Now, his likeness will live on at the University he called home for so many years. On Thursday, University President Drew G. Faust unveiled a portrait of Gomes—who died in 2011—that will hang on the seafoam green walls of the Faculty Room in University Hall. The first portrait of a person of color to hang in the storied chamber, Gomes' likeness joins a host of paintings of hallowed Harvard faculty and leaders.
Former Massachusetts Governor Deval L. Patrick ’78, Faculty of Arts and Sciences Dean Michael D. Smith, and Wendel W. “Tad” Meyer, a former acting Pusey Minister, joined Faust in introducing the portrait and the man it represents. They each spoke warmly of a passionate, dedicated member of the Harvard faculty who was not afraid to speak his mind at the monthly FAS faculty meetings.
Smith commenced the ceremony and reception in the ornate room, packed with a who’s-who of Harvard faculty, staff, and alumni. Faust and Smith both pointed out that the Gomes portrait will perch near where the man himself used to sit during faculty meetings—in a back corner, near the door.
“I’m afraid that after we dedicate this portrait it will begin to speak,” said Faust, who recalled when Gomes came to her office after she was elected president and pledged his “fealty” to her. “I’ll look up and I’ll find him declaiming against some measure that he sees as an unwarranted and dangerous intrusion of the present upon the past.”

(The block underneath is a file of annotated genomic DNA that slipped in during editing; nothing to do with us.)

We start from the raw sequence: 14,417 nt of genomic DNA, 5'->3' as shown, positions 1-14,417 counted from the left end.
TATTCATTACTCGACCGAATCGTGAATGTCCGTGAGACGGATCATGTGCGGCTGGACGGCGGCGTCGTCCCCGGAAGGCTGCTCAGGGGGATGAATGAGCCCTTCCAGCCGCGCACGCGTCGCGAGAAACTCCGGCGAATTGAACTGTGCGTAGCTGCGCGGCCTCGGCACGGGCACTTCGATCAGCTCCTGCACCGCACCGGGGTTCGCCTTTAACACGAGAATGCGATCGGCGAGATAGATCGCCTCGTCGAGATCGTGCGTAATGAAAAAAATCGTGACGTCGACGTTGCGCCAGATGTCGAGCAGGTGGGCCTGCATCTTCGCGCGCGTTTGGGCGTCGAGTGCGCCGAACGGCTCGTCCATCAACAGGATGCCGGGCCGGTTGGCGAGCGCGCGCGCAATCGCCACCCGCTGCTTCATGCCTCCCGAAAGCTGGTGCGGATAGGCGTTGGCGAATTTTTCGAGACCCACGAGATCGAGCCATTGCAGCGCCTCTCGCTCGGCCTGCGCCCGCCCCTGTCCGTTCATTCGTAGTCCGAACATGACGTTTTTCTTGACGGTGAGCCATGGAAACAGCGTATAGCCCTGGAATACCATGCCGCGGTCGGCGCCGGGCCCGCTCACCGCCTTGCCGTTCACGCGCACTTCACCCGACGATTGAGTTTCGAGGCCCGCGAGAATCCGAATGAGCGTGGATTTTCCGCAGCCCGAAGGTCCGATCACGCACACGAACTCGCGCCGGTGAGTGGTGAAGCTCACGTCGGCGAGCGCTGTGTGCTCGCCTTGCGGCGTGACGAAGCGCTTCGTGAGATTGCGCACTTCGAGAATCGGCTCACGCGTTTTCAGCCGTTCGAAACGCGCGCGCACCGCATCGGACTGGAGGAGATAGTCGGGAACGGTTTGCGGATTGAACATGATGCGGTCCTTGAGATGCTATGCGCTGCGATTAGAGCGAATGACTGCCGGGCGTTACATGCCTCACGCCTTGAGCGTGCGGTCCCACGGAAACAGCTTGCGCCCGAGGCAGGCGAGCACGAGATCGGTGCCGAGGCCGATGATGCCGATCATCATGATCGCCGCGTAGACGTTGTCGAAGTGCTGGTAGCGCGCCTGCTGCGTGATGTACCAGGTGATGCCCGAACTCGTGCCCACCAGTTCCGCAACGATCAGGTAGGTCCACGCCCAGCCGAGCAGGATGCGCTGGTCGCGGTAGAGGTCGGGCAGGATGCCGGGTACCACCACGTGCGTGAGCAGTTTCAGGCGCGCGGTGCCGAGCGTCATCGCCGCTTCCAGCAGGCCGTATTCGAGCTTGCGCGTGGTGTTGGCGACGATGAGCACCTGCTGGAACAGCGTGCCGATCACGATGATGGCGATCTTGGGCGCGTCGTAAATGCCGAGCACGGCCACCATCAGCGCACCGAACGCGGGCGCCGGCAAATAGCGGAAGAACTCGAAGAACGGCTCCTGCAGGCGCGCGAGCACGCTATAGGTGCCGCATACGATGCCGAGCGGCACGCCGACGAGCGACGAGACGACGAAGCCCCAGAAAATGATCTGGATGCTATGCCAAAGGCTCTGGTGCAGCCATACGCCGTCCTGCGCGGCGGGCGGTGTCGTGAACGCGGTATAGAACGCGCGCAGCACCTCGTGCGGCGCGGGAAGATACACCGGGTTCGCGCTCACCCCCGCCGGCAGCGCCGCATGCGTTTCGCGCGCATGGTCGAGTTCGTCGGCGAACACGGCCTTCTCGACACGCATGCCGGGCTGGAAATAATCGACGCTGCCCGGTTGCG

History professor Joyce E. Chaplin, and Robin Kelsey and Thomas B.F. Cummins, both History of Art and Architecture professors, made up the selection committee that chose Gomes to have a portrait in the Faculty Room. Yuqi Wang painted the portrait of Gomes in regal religious robes.
“I take great delight in the fact that this portrait will hang here in this impressive setting, establishing a new and long overdue precedent so that all who gather here from every race, creed, sexual orientation, or political inclination may be inspired to engage the mystery of this remarkable human being,” Meyer said during his remarks.
Patrick, a student and friend of Gomes, recalled the reverend’s advice to look at things he did not understand—such as a Joyce passage or his roommate’s political views—from a different angle.
“I’m hoping, for those of us who from time to time have an opportunity to sit beneath this portrait and his others, that we will see looking down from the loving, witty, whimsical, wise expression a constant reminder to try that new perspective,” Patrick said.
While few have their portraits hung in the Faculty Room, the honor, many said, would have suited Gomes.
“The Peter Gomes that I knew and loved would never think that there can be too many attempts to portray the depths of his mystery in all of its penetrating perplexity,” Meyer said.